Hindu society follows its customs, traditions and culture. For thousands of years, these are passed over generations. Vibrancy of the society reflects in them. Every Hindu follows these age old traditions and performs rituals, as mentioned in sacred books of religion. Initially, they must have been passed on to next generation, verbally. Later, they would have formed part of religious scriptures in Hinduism, called as Shastras.
Spiritual reasons for Sindoor
It is intriguing to know, that most of our Ancient Hindu rituals and traditions, are based on scientific principles. It reflects the knowledge, wisdom and progressive approach of our ancestors, few thousand years ago. We are making an attempt to discuss such traditions and their logical reasons.
As per Hindu tradition, married women apply Sindoor (Vermilion) in the parting line of their hair (called Maang in Hindi), forming a small red stripe. It is auspicious for all Hindu married women. However, unmarried girls (kumarika) and widows are forbidden to apply the same. In other words, “Sindoor on forehead represents status of a woman”. Presence of Sindoor means that, the woman is married. It is one of the five tokens of marriage (saubhagya lakshana). Others being, flowers in the hair, Mangal sutra, toe ring, turmeric on the face. Women from different regions or communities, follow different tokens.
During marriage, an important ritual is that, groom applies Sindoor, five to seven times, on the forehead of bride, along with chanting of marital mantras. It is called “Sindoor Daan”. The marriage is effected post this ceremony. The tradition says that, applying Sindoor, every day, increases the life of the woman’s husband. It is a visual expression of a desire for their husband’s long life. It helps women spiritually, enhancing mental power. Red colour represents love and passion. Hence, it is applied by women to win hearts of their husbands. It also represents that, she is under protection of her husband and nobody should dare to cast an eye on her. Red colour also represents fire and strength. It suggests that, women can assume of form of Goddess to fight atrocities.
Wearing of Sindoor also has astrological aspect. As per Hindu astrology, location of Mesh Rashi (Astrology based on Moon sign) is on the forehead. The Lord of Mesh rashi is Mars and red depicts him. Hence, wearing red sindoor on forehead is considered auspicious astrologically, too.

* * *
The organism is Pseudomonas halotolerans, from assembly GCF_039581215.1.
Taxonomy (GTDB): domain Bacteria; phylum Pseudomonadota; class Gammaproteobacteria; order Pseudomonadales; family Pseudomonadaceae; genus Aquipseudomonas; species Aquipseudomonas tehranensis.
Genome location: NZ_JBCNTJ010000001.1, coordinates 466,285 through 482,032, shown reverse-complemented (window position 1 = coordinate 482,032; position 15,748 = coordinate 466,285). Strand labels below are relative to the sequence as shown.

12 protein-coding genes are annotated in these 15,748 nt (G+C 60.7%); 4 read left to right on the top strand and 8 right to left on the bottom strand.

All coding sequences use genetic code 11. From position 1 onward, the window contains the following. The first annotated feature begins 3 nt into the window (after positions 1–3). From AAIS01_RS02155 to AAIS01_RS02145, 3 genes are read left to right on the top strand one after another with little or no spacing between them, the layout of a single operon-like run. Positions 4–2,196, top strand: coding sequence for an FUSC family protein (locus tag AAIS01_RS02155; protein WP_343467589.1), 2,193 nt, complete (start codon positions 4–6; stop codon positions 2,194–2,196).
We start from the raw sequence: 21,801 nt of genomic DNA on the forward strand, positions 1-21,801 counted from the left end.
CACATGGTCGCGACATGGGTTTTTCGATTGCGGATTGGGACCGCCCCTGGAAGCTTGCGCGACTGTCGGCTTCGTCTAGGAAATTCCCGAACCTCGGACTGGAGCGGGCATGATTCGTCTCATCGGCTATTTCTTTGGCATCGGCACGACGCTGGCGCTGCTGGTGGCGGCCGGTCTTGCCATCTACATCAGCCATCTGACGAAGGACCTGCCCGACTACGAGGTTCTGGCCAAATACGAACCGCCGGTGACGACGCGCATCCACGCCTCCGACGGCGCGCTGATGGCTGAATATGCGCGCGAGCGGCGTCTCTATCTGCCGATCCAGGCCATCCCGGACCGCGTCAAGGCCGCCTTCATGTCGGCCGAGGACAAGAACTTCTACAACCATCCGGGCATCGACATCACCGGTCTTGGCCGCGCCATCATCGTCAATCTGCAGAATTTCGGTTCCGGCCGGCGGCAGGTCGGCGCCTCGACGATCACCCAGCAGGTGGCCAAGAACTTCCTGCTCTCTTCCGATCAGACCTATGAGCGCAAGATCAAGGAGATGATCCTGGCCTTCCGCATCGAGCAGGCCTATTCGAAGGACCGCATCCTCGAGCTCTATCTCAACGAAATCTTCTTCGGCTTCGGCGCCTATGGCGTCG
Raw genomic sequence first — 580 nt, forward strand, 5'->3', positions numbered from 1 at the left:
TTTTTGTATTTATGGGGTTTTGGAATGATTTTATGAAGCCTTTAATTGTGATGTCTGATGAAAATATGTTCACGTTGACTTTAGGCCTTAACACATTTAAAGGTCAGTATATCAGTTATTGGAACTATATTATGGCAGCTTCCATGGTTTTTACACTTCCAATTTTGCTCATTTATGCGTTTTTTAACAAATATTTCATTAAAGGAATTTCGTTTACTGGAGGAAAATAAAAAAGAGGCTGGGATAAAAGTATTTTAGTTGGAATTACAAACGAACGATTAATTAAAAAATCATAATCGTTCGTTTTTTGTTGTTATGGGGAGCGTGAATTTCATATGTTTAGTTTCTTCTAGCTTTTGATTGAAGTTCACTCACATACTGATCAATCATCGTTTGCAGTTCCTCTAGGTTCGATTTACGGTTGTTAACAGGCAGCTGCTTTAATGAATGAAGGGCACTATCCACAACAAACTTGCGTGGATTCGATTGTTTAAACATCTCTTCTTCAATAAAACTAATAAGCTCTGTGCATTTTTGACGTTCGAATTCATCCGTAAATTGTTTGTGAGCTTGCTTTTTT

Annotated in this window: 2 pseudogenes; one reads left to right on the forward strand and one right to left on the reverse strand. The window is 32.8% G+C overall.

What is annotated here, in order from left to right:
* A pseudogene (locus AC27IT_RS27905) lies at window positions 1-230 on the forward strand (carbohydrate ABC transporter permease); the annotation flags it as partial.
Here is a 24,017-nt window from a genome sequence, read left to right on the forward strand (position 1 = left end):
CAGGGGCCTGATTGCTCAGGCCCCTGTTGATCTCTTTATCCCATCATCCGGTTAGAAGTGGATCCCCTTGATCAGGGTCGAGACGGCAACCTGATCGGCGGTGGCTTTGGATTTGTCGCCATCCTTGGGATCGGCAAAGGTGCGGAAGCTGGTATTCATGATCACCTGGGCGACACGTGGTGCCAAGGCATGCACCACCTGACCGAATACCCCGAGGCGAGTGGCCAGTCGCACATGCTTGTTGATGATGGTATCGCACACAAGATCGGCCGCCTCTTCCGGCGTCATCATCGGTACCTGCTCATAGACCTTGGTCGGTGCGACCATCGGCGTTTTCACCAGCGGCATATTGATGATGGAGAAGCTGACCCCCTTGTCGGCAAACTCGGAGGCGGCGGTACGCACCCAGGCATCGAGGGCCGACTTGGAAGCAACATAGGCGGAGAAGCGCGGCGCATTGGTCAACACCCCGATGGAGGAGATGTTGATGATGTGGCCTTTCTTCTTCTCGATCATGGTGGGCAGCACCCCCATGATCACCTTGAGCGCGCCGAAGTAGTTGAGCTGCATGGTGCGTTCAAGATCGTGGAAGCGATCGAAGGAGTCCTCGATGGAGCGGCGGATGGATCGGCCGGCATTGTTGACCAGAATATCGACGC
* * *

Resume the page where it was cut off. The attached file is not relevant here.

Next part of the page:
As per Puranas, Goddess Parvati also wore sindoor. It is believed that, during marriage of Lord Shiva with Parvati, he applied sindoor on her hair and tradition of sindoor began from there. It is also believed that, she shared this sacred tradition with women of her times and it was passed on to next generations. She is one of the most revered Goddesses for Hindus. They draw lot of inspirational power from her. Hindu women believe, that, they will be protected by Parvati. There is reference in Ramayan, that of Sita applying the same, with a wish of long life for lord Rama. There are references of Draupadi wiping off her sindoor with anger & despair, after her sari was stripped off, by Dushasan, in Hastinapur court. Radha also turned her Sindoor in flames like design. The excavation findings of Harrapan culture suggest that the women of that era (3000 B.C) also applied sindoor.
The sindoor adds to the beauty of married women. It is part of 16 adornments (solah shringar) of married woman’s beauty. Some brides apply longer streak of Sindoor in their hair parting line. Some just apply a red spot at the forehead, at the starting of parting line. New age women wear a fashionable, triangle shaped sindoor on the forehead.
Scientific reasons behind applying Sindoor
There are scientific reasons also for applying sindoor at the forehead side of parting line of hair. The area is called Bramharandhra and Adhmi. Randhra means a very small hole. Bramharandhra, on forehead, is considered passage of life. These are the apertures on forehead and considered crown of head. Scholars say that, applying sindoor on that position of forehead, stimulates positive thoughts and liveliness.
Study by scholars suggest that, there are few forms of Sindoor mentioned in Ayurveda. Most authentic is prepared from Turmeric, Lime and hint of non-toxic Mercury. In spite of Mercury being toxic metal, moderate use of this metal has medicinal value. It was used for treating ailments in those days. It has an anti-oxidant properties. It works as stress reliever. It helps brain remain active and alert. Thus, everyday sindoor acts as a therapeutical medicine for women, to overcome stress of married life. It also stimulates sexual drive. That is why unmarried women and widows are forbidden from wearing it. This suggests, advanced knowledge possessed by Hindus, few thousand years ago.
Hope this discussion provokes a new perspective of looking at traditions followed by us and rituals performed by us. We will discuss lot of such rich traditions and rituals, which relates us to our rich heritage.